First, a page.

13. Database Programming
Learning Outcomes

At the end of this course the successful student will be able to: 

  • Identify the purpose and behavior of a provided code fragment. 

  • Modify an existing code fragment to change its behavior. 

  • Modify conditional and iterative structures in a short program. 

  • Write well-structured, well- documented, well-commented readable code. 

  • Design, implement, test, and debug a program that uses each of the following fundamental programming constructs: basic computation, simple I/O, basic conditional and iterative structures, and functions. 

  • Describe the syntax and semantics of conditional structures. 

  • Use conditional structures. 

  • Apply the techniques of decomposition to break a program into smaller pieces. 

  • Describe the role of formal and actual parameters of a function. 

  • Describe how strings and arrays are allocated, manipulated and used. 

  • Compare iterative and recursive solutions for elementary problems such as factorial. 

  • Formulate loop invariants for simple loops. 

  • Demonstrate loop termination. 

  • Implement, test, and debug simple recursive methods. 

  • Explain the philosophy of object- oriented design and the concepts of encapsulation, abstraction, inheritance, interface and polymorphism.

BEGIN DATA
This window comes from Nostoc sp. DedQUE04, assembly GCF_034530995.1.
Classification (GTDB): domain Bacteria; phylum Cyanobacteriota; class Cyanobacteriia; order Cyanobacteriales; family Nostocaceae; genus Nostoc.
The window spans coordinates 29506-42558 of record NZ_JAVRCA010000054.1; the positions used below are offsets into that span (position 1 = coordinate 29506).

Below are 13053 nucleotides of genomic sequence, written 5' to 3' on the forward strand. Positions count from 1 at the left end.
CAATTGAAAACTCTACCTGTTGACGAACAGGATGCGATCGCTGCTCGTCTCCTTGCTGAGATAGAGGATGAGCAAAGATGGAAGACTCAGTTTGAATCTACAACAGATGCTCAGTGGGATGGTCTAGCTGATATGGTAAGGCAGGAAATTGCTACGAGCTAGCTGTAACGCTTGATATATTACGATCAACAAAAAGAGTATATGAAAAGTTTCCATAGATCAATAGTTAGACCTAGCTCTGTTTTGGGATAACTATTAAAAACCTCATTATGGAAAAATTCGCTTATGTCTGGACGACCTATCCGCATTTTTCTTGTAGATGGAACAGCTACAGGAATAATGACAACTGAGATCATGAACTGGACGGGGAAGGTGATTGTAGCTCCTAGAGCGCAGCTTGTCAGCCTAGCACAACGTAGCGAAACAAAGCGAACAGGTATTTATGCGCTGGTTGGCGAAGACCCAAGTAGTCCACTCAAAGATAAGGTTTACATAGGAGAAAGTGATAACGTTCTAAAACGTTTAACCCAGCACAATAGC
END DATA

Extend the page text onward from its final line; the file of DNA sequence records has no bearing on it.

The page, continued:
• Describe how the class mechanism supports encapsulation and information hiding. 

  • Compare and contrast the notions of overloading and overriding. 

  • Identify the scope of the variables involved in a given code. 

  • Access and program databases using various classes. 

  • Design GUI programs. 

  • Implement version control.
  • Construct class diagram, aggregation, and collaboration.
  • Describe the significance and benefits of version control.
  • Learn basic version control, assess the role of Git and create online repositories using Git.
  • Describe the basic Junit framework, Design effective unit test cases for Java lasses in Junit Execution Environment.
  • Design class diagrams which describe the structure of a system by modeling its classes, attributes, methods and relationships among objects.
Means of Assessment

Means of Assessment 

 

Assignments    

10%-20%

Quizzes

10%-30%

Midterm Examination

20%-30%

Final Examination

25%-40%

Total

     100%

 

**In order to pass the course, students must, in addition to receiving an overall course grade of 50%, also achieve a grade of at least 50% on the combined weighted examination components (including quizzes, tests, exams).

Textbook Materials

 

  • Farrell. Java Programming. Latest Edition.  Course Technology.
  • or any alternative textbook approved by the Department.
  • Supplementary materials/references will be provided by the instructor
Prerequisites

Courses listed here must be completed prior to this course:

Corequisites

Courses listed here must be completed either prior to or simultaneously with this course:

  • No corequisite courses
Equivalencies

Courses listed here are equivalent to this course and cannot be taken for further credit:

  • No equivalency courses